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Living legend Cash delivers

Published Oct. 10, 2005

"Johnny will be right out," the little man with the clipboard said as he poked his head outside Dressing Room A. "Now remember, he can only give you about five minutes."

It was 3:21 p.m. Thursday. The Johnny Cash, June Carter and the Carter Family Show was scheduled to start in nine minutes.

Outside Entertainment Hall, a gray, unassuming building on the Florida State Fairgrounds, the line at the door had been six or seven people deep in places and had snaked halfway around the building, almost to the bungee jumping crane.

Now they were inside. All 5,000 seats were taken. Comedian Les McDowell, a traffic reporter from radio station WQYK, was warming up the crowd with some jokes.

The dressing room door opened and he stepped outside.

He reminds you of a photo of Abraham Lincoln in his later years. He has a presence about him, but he also looks tired and worn. Like he's been down one too many highways.

His silver and black hair was brushed back, and he was wearing what he always does _ black coat, black pants, black shirt, black boots. A silver conchos was hung around his neck, and a hearing aid was carefully tucked in his right ear. His face was weathered. His eyes were red.

He moved closer to the steps that led to the stage. A few handshakes. A few pictures with some people from the fair.

Suddenly, the hand came forward. The voice was deep and slow and unmistakable.

"How are you doing?"

There was only a moment for small talk. He was reminded he has a birthday coming up _ that he'll be 60 years old on Feb. 26.

"Yeah," he said with a grin, "I'll be eligible for the old geezers club, they say."

To make sure no one took that seriously, he explained that he'll do about 110 shows this year, and that he just got back from Israel where he taped an Easter special for the Nashville Network. He'll work in Orlando on Friday night, Detroit Saturday night and Houston on Sunday. Then he'll start touring in Europe.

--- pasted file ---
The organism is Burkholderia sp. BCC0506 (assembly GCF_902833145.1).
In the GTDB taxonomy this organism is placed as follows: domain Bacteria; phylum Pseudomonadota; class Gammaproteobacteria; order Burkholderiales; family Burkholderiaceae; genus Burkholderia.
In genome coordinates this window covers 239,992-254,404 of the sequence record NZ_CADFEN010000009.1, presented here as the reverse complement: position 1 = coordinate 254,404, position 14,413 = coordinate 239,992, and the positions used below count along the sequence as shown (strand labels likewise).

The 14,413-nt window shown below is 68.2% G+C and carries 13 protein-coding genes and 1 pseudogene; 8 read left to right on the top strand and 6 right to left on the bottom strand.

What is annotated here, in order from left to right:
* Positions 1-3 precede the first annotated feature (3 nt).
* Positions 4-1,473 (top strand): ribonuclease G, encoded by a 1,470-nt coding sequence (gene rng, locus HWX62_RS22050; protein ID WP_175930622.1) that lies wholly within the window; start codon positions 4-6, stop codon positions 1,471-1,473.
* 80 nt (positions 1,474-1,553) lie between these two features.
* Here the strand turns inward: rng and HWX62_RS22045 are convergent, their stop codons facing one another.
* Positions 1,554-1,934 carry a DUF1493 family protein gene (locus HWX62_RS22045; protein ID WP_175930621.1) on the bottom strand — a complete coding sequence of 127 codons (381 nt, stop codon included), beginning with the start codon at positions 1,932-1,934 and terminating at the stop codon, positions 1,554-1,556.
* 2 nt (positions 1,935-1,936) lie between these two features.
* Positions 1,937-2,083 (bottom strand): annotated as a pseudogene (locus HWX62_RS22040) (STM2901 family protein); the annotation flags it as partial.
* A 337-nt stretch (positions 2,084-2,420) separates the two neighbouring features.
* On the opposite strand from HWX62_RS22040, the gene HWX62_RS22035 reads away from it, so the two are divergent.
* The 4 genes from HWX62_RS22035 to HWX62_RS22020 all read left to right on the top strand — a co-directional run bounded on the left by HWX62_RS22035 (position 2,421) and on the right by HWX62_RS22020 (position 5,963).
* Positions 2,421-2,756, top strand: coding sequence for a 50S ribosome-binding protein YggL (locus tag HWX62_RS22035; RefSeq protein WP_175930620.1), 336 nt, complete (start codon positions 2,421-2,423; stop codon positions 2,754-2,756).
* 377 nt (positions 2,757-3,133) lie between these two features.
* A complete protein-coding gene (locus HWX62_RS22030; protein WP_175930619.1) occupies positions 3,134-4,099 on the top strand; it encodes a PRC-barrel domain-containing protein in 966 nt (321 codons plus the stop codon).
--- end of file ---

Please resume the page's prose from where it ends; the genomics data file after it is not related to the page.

"No, I'm not thinking about slowing down," he said. "I guess I don't know any better. This is what I do, and as long as God gives me the strength to go on, I will."

Now, deeper questions. It is said that unlike pop music, country music doesn't throw away its stars. Older country musicians, people like Conway Twitty, George Jones, Tammy Wynette and Buck Owens, are still heroes, even if they haven't had a Top 20 hit in decades. Why?

"Country fans are extremely loyal," he said. "And I think the staying power of an artist is that if he has any measure of success, he continues to do the things that the fans pay him to do.

"Today, I'll probably sing Folsom Prison for the 14,000th time. But if the fans enjoy hearing it, I'll enjoy it just as much as they do.

"I don't stop singing the old ones just because I might get tired of them, you know? And I think that's the secret to success. You gotta give the fans what they want to hear."